Sector rotation A sector rotation strategy positions the portfolio to take

# Sector rotation a sector rotation strategy positions

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Sector rotation A sector rotation strategy positions the portfolio to take advantage of the market’s next move by shifting funds among different equity sectors and industries in an attempt to beat the market Style investing Forming portfolios based on various characteristics of the companies themselves. P/E ratio (price to earnings ratio) P/B ratio (price to book ratio) Dividends Market capitalizations Stock-picking Examines individual stock issues to buy low and sell high (attempts to find undervalued stocks). A situation in which an analyst or investor uses a systematic form of analysis to conclude that a particular stock will make a good investment and, therefore, should be added to his or her portfolio. The position can be either long or short and will depend on the analyst or investor's outlook for the particular stock's price. (b) Briefly explain two major responsibilities of portfolio managers in an efficient market environment Identify the risk/return objectives for the portfolio given the investor's constraints. Developing a well-diversified portfolio with the selected risk level. Reducing transaction costs with a buy-and-hold strategy (taxes liquidity cost Q6 (d) Show the following on a graph: (i)Where would Stocks A and B plot on the security market line (SML) if they were fairly valued using the capital asset pricing model (CAPM)? (ii)Where do Stocks A and B actually plot on the same graph according to the returns estimated by the analyst and shown in the table? (4 + 3 = 7 marks) (e) State whether Stocks A and B are undervalued or overvalued if the analyst uses the S ML for strategic investment decisions Security Market Line i. Fair-value plot. The following template shows, using the CAPM, the expected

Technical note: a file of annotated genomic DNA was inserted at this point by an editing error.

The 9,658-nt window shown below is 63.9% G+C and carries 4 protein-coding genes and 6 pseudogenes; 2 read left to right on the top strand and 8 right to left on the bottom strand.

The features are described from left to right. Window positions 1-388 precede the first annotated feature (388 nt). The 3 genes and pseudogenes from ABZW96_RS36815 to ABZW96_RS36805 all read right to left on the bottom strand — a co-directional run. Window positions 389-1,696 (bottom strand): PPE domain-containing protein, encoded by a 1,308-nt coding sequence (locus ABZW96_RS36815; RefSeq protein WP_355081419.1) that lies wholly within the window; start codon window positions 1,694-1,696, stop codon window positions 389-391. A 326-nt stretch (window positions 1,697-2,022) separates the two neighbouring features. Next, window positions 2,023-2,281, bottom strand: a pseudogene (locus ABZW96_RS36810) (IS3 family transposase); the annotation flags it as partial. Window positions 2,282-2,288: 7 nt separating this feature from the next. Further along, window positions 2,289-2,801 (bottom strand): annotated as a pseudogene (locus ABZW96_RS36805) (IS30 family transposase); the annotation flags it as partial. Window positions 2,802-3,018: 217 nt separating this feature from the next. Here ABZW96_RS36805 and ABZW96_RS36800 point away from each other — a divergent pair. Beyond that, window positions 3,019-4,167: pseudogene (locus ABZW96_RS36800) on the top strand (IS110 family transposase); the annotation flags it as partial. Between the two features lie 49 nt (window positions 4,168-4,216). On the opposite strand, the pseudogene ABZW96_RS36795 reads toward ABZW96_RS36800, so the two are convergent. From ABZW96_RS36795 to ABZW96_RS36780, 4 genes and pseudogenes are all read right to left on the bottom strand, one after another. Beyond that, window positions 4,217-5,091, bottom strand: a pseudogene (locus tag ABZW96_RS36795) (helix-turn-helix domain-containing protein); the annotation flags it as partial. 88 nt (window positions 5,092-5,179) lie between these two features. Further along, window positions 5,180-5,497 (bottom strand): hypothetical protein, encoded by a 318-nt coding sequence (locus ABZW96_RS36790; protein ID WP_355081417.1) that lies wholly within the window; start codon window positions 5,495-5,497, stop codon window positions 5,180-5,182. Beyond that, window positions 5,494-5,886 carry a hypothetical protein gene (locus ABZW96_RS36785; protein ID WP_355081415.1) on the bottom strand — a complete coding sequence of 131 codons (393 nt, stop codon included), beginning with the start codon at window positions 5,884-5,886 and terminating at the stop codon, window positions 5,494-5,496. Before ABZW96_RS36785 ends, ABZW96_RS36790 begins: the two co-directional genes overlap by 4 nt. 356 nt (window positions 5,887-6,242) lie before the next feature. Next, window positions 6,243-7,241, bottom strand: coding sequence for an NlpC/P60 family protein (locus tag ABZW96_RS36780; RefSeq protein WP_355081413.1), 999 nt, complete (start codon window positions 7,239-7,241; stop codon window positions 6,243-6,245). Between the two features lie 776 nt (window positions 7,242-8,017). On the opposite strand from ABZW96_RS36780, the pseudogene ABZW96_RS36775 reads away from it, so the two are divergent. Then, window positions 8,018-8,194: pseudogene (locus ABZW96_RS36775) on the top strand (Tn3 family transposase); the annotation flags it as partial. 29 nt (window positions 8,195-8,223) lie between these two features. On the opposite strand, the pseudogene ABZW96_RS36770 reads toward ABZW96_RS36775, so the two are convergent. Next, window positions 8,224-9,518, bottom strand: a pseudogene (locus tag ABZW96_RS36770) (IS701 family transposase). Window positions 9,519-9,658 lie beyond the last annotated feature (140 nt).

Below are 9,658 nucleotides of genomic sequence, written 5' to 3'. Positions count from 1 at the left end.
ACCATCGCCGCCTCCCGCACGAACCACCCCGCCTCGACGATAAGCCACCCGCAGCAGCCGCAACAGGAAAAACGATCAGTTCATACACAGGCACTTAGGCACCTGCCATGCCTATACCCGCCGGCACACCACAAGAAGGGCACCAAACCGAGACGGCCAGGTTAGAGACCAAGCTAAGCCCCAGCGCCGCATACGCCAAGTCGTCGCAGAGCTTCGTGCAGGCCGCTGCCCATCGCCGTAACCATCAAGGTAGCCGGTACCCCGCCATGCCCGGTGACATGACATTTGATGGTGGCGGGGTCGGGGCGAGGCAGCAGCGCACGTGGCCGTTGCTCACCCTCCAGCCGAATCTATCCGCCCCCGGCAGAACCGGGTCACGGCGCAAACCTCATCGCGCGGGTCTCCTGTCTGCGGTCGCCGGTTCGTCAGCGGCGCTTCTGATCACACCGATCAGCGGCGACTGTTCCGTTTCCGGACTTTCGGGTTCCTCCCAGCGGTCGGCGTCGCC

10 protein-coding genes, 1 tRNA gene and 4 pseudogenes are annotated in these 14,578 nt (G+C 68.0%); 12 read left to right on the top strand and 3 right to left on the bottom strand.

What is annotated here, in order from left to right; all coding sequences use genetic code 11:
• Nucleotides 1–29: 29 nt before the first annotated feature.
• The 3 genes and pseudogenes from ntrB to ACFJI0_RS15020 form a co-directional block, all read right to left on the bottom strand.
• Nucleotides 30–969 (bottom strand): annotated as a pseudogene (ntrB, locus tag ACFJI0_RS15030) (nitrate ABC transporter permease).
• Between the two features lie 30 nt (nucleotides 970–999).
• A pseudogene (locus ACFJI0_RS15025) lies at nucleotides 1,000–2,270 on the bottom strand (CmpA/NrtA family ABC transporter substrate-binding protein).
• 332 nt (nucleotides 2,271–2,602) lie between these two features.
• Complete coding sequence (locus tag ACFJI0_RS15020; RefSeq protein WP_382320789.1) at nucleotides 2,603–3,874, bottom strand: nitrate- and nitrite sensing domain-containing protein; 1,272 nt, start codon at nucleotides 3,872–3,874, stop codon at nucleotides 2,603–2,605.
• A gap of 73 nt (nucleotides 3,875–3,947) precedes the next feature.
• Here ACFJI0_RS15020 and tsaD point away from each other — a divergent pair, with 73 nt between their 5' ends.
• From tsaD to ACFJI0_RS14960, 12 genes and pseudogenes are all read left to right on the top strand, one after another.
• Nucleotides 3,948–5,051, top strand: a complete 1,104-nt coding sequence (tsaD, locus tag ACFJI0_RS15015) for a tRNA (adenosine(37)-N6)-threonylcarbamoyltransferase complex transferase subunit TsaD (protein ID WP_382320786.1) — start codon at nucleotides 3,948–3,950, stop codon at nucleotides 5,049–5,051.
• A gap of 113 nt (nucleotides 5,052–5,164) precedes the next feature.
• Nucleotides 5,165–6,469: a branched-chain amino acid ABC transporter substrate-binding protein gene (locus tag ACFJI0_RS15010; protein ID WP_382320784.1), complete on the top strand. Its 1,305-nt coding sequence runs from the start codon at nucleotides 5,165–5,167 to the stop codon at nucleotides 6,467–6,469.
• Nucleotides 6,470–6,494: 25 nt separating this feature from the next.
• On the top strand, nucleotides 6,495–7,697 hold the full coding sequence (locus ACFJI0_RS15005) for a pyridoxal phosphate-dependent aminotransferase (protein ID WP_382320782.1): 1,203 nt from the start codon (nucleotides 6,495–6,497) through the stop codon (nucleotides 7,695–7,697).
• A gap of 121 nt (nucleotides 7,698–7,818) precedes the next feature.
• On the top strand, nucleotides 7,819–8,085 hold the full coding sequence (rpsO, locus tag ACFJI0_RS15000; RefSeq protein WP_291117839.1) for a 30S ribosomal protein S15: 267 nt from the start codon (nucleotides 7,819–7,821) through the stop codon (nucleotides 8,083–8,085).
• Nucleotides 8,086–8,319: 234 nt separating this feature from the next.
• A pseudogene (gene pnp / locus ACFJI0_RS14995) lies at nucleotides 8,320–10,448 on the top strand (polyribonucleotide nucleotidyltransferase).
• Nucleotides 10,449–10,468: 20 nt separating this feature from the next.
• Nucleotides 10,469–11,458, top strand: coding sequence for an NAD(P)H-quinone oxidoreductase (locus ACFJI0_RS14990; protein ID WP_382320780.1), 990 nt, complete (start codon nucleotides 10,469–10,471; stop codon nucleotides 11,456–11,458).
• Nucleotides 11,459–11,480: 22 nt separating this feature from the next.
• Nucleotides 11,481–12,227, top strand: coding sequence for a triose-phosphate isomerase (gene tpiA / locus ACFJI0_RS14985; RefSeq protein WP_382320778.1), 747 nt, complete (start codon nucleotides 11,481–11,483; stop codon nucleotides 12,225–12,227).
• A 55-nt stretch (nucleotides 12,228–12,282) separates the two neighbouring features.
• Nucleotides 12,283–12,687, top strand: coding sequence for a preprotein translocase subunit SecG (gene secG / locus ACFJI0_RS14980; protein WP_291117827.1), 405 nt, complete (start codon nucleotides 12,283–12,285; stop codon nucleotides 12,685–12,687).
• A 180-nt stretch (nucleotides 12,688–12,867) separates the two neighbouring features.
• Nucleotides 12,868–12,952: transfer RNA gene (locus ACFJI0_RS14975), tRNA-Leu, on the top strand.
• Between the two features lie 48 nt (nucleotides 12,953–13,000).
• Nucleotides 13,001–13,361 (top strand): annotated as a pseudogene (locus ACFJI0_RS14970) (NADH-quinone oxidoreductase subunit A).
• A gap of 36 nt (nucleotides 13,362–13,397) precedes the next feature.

return, ER, of Stock A and Stock B on the SML. The points are consistent with the following equations: ER on stock = Risk-free rate + Beta x (Market return – Risk-free rate) ER for A = 4.5% + 1.2(14.5% - 4.5%) = 16.5% ER for B = 4.5% + 0.8(14.5% - 4.5%) = 12.5% ii. E) Over vs. Undervalue Stock A is overvalued because it should provide a 16.5% return according to the CAPM whereas the analyst has estimated only a 16.0% return. Stock B is undervalued because it should provide a 12.5% return according to the CAPM whereas the analyst has estimated a 14% return. 2009S1 Q2
1) Without performing the calculations, one can see that the portfolio return would increase because: (1) Real estate has an expected return equal to that of stocks. (2) Its expected return is higher than the return on bonds. The addition of real estate would result in a reduction of risk because: (1) The standard deviation of real estate is less than that of both stocks and bonds. (2) The covariance of real estate with both stocks and bonds is negative. The addition of an asset class that is not perfectly correlated with existing assets will reduce variance. The fact that real estate has a negative covariance with the existing asset classes will reduce risk even more.

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